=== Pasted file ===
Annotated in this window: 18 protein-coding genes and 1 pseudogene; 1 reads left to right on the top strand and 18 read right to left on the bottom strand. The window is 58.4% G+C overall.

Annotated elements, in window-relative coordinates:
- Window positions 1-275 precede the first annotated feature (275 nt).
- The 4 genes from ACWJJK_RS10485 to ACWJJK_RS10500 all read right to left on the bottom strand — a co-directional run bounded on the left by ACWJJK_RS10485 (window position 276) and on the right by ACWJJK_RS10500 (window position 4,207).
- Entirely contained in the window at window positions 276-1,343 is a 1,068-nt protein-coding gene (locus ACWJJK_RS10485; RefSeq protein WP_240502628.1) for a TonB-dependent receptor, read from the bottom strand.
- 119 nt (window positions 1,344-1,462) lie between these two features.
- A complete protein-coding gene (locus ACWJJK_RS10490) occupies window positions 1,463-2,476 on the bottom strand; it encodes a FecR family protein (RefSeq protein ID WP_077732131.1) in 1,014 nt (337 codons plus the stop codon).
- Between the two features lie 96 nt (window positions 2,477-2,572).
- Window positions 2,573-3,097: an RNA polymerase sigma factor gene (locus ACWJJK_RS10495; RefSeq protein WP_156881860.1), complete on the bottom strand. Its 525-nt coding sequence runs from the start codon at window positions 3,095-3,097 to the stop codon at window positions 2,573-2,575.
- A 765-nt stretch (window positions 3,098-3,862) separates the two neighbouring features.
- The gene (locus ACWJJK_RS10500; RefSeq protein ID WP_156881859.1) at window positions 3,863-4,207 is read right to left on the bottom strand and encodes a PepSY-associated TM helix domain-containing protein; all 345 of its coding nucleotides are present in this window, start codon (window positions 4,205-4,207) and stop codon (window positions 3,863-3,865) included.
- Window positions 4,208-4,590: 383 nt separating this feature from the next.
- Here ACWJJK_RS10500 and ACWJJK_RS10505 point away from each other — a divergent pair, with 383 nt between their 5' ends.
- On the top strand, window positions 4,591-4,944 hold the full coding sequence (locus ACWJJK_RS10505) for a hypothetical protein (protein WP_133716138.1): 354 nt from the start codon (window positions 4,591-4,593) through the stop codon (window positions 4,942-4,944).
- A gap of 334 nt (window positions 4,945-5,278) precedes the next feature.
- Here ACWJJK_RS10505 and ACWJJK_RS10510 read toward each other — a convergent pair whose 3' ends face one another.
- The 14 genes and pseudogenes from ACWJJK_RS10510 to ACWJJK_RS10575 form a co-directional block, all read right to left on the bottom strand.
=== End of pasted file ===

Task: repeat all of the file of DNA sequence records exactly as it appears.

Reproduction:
Annotated in this window: 18 protein-coding genes and 1 pseudogene; 1 reads left to right on the top strand and 18 read right to left on the bottom strand. The window is 58.4% G+C overall.

Annotated elements, in window-relative coordinates:
- Window positions 1-275 precede the first annotated feature (275 nt).
- The 4 genes from ACWJJK_RS10485 to ACWJJK_RS10500 all read right to left on the bottom strand — a co-directional run bounded on the left by ACWJJK_RS10485 (window position 276) and on the right by ACWJJK_RS10500 (window position 4,207).
- Entirely contained in the window at window positions 276-1,343 is a 1,068-nt protein-coding gene (locus ACWJJK_RS10485; RefSeq protein WP_240502628.1) for a TonB-dependent receptor, read from the bottom strand.
- 119 nt (window positions 1,344-1,462) lie between these two features.
- A complete protein-coding gene (locus ACWJJK_RS10490) occupies window positions 1,463-2,476 on the bottom strand; it encodes a FecR family protein (RefSeq protein ID WP_077732131.1) in 1,014 nt (337 codons plus the stop codon).
- Between the two features lie 96 nt (window positions 2,477-2,572).
- Window positions 2,573-3,097: an RNA polymerase sigma factor gene (locus ACWJJK_RS10495; RefSeq protein WP_156881860.1), complete on the bottom strand. Its 525-nt coding sequence runs from the start codon at window positions 3,095-3,097 to the stop codon at window positions 2,573-2,575.
- A 765-nt stretch (window positions 3,098-3,862) separates the two neighbouring features.
- The gene (locus ACWJJK_RS10500; RefSeq protein ID WP_156881859.1) at window positions 3,863-4,207 is read right to left on the bottom strand and encodes a PepSY-associated TM helix domain-containing protein; all 345 of its coding nucleotides are present in this window, start codon (window positions 4,205-4,207) and stop codon (window positions 3,863-3,865) included.
- Window positions 4,208-4,590: 383 nt separating this feature from the next.
- Here ACWJJK_RS10500 and ACWJJK_RS10505 point away from each other — a divergent pair, with 383 nt between their 5' ends.
- On the top strand, window positions 4,591-4,944 hold the full coding sequence (locus ACWJJK_RS10505) for a hypothetical protein (protein WP_133716138.1): 354 nt from the start codon (window positions 4,591-4,593) through the stop codon (window positions 4,942-4,944).
- A gap of 334 nt (window positions 4,945-5,278) precedes the next feature.
- Here ACWJJK_RS10505 and ACWJJK_RS10510 read toward each other — a convergent pair whose 3' ends face one another.
- The 14 genes and pseudogenes from ACWJJK_RS10510 to ACWJJK_RS10575 form a co-directional block, all read right to left on the bottom strand.